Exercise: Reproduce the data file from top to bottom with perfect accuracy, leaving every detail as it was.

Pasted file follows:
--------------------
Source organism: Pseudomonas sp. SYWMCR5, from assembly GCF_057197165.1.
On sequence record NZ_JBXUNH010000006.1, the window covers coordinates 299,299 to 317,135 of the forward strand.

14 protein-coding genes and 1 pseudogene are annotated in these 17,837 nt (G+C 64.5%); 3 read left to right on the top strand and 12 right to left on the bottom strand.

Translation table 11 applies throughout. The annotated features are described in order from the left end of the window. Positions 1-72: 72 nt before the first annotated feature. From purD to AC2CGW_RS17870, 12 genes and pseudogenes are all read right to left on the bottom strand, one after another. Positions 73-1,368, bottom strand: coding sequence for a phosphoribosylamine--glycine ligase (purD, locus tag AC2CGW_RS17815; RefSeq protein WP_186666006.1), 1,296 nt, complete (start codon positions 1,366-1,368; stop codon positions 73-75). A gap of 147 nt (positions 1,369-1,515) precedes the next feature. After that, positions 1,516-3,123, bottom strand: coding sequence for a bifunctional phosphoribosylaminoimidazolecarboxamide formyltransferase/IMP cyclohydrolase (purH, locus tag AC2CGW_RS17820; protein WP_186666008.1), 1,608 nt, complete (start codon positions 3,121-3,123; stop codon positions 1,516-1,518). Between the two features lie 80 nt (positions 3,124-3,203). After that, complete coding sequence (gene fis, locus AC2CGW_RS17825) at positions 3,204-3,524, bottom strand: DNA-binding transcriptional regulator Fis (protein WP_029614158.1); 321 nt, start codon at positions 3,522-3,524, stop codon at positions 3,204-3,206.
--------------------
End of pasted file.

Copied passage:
Source organism: Pseudomonas sp. SYWMCR5, from assembly GCF_057197165.1.
On sequence record NZ_JBXUNH010000006.1, the window covers coordinates 299,299 to 317,135 of the forward strand.

14 protein-coding genes and 1 pseudogene are annotated in these 17,837 nt (G+C 64.5%); 3 read left to right on the top strand and 12 right to left on the bottom strand.

Translation table 11 applies throughout. The annotated features are described in order from the left end of the window. Positions 1-72: 72 nt before the first annotated feature. From purD to AC2CGW_RS17870, 12 genes and pseudogenes are all read right to left on the bottom strand, one after another. Positions 73-1,368, bottom strand: coding sequence for a phosphoribosylamine--glycine ligase (purD, locus tag AC2CGW_RS17815; RefSeq protein WP_186666006.1), 1,296 nt, complete (start codon positions 1,366-1,368; stop codon positions 73-75). A gap of 147 nt (positions 1,369-1,515) precedes the next feature. After that, positions 1,516-3,123, bottom strand: coding sequence for a bifunctional phosphoribosylaminoimidazolecarboxamide formyltransferase/IMP cyclohydrolase (purH, locus tag AC2CGW_RS17820; protein WP_186666008.1), 1,608 nt, complete (start codon positions 3,121-3,123; stop codon positions 1,516-1,518). Between the two features lie 80 nt (positions 3,124-3,203). After that, complete coding sequence (gene fis, locus AC2CGW_RS17825) at positions 3,204-3,524, bottom strand: DNA-binding transcriptional regulator Fis (protein WP_029614158.1); 321 nt, start codon at positions 3,522-3,524, stop codon at positions 3,204-3,206.